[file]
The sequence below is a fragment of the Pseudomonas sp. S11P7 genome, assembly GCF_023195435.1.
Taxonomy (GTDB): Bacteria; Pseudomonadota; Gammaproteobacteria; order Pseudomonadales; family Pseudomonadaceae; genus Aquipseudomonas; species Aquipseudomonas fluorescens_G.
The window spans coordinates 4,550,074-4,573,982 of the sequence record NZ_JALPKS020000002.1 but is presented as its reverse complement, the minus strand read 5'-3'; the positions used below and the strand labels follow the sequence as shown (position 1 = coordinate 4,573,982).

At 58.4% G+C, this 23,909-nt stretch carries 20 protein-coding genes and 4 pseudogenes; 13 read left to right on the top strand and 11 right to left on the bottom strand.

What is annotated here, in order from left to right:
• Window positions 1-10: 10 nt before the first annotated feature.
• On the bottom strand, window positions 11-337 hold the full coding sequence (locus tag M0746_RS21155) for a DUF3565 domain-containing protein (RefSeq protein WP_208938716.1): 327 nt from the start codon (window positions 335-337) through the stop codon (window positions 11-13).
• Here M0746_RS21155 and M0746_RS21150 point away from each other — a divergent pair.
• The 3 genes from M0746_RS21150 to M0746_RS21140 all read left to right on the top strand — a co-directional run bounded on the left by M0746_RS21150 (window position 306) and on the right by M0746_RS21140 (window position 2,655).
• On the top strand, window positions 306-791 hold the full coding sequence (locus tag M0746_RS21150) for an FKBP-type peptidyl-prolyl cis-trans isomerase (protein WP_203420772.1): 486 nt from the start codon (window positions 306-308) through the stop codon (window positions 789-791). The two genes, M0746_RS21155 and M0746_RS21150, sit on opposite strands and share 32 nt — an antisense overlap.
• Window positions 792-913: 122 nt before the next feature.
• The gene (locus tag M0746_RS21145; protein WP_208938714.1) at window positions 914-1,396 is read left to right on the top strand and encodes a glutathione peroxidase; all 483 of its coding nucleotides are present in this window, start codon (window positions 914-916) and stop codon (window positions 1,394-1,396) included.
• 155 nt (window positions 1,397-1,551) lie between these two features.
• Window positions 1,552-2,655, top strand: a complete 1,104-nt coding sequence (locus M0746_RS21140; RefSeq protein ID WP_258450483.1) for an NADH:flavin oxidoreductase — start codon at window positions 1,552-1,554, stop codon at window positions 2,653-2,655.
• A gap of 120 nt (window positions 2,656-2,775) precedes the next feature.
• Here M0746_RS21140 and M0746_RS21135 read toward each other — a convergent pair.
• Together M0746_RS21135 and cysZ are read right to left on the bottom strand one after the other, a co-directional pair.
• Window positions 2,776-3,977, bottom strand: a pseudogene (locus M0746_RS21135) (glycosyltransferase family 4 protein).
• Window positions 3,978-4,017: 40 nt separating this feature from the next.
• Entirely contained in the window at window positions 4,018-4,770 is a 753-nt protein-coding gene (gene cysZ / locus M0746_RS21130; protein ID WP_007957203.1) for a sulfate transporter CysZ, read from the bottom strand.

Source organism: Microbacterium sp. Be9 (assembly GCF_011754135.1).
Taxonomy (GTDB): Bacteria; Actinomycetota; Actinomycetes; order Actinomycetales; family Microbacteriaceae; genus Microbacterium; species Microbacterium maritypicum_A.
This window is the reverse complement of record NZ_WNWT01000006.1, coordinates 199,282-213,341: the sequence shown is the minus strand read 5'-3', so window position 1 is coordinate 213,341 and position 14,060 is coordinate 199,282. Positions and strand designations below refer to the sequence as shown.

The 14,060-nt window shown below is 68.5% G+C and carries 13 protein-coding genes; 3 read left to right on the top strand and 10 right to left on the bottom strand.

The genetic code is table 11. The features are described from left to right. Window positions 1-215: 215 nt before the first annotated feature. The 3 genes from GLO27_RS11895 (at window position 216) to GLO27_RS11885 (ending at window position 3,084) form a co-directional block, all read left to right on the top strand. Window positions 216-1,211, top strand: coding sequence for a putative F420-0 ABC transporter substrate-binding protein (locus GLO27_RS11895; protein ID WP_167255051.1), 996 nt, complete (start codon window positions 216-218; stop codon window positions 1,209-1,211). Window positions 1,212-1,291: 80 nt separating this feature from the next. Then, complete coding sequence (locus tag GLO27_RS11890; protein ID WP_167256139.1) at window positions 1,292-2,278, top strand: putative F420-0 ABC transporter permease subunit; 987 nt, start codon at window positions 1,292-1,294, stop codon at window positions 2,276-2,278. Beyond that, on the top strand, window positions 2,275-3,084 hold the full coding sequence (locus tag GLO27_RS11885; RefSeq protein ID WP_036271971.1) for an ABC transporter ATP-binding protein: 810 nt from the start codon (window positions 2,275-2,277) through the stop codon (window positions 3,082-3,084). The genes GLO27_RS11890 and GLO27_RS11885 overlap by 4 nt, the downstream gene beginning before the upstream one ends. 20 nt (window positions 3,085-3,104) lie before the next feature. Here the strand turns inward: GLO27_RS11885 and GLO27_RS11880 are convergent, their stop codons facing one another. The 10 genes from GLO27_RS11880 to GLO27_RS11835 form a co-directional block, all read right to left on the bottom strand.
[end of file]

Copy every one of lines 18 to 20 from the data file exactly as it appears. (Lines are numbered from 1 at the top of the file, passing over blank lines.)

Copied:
• Window positions 2,776-3,977, bottom strand: a pseudogene (locus M0746_RS21135) (glycosyltransferase family 4 protein).
• Window positions 3,978-4,017: 40 nt separating this feature from the next.
• Entirely contained in the window at window positions 4,018-4,770 is a 753-nt protein-coding gene (gene cysZ / locus M0746_RS21130; protein ID WP_007957203.1) for a sulfate transporter CysZ, read from the bottom strand.